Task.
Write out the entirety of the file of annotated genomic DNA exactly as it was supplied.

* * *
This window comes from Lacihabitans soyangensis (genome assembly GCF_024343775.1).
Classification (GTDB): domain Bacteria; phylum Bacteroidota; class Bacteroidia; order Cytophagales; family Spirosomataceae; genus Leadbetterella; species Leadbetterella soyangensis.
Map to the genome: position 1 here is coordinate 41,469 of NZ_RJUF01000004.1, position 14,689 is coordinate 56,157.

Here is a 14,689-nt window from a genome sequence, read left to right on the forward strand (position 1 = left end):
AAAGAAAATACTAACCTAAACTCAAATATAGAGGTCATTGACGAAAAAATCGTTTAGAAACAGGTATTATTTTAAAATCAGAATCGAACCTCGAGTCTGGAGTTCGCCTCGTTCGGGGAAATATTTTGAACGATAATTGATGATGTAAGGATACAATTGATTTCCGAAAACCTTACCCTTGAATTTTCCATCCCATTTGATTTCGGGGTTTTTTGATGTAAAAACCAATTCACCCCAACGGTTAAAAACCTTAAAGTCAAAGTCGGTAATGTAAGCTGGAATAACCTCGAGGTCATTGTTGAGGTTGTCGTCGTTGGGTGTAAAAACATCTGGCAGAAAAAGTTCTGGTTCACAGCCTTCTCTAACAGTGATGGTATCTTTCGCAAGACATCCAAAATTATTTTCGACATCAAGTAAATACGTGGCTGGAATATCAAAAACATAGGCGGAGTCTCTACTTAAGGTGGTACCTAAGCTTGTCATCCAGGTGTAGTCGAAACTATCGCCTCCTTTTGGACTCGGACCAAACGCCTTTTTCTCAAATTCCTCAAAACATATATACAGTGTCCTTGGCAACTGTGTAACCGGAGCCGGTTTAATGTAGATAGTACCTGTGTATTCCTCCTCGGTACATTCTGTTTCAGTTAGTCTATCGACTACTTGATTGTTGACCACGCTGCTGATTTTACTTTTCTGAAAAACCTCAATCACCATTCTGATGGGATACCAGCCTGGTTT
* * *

This window comes from Lacihabitans soyangensis (genome assembly GCF_024343775.1).
Classification (GTDB): domain Bacteria; phylum Bacteroidota; class Bacteroidia; order Cytophagales; family Spirosomataceae; genus Leadbetterella; species Leadbetterella soyangensis.
Map to the genome: position 1 here is coordinate 41,469 of NZ_RJUF01000004.1, position 14,689 is coordinate 56,157.

Here is a 14,689-nt window from a genome sequence, read left to right on the forward strand (position 1 = left end):
AAAGAAAATACTAACCTAAACTCAAATATAGAGGTCATTGACGAAAAAATCGTTTAGAAACAGGTATTATTTTAAAATCAGAATCGAACCTCGAGTCTGGAGTTCGCCTCGTTCGGGGAAATATTTTGAACGATAATTGATGATGTAAGGATACAATTGATTTCCGAAAACCTTACCCTTGAATTTTCCATCCCATTTGATTTCGGGGTTTTTTGATGTAAAAACCAATTCACCCCAACGGTTAAAAACCTTAAAGTCAAAGTCGGTAATGTAAGCTGGAATAACCTCGAGGTCATTGTTGAGGTTGTCGTCGTTGGGTGTAAAAACATCTGGCAGAAAAAGTTCTGGTTCACAGCCTTCTCTAACAGTGATGGTATCTTTCGCAAGACATCCAAAATTATTTTCGACATCAAGTAAATACGTGGCTGGAATATCAAAAACATAGGCGGAGTCTCTACTTAAGGTGGTACCTAAGCTTGTCATCCAGGTGTAGTCGAAACTATCGCCTCCTTTTGGACTCGGACCAAACGCCTTTTTCTCAAATTCCTCAAAACATATATACAGTGTCCTTGGCAACTGTGTAACCGGAGCCGGTTTAATGTAGATAGTACCTGTGTATTCCTCCTCGGTACATTCTGTTTCAGTTAGTCTATCGACTACTTGATTGTTGACCACGCTGCTGATTTTACTTTTCTGAAAAACCTCAATCACCATTCTGATGGGATACCAGCCTGGTTT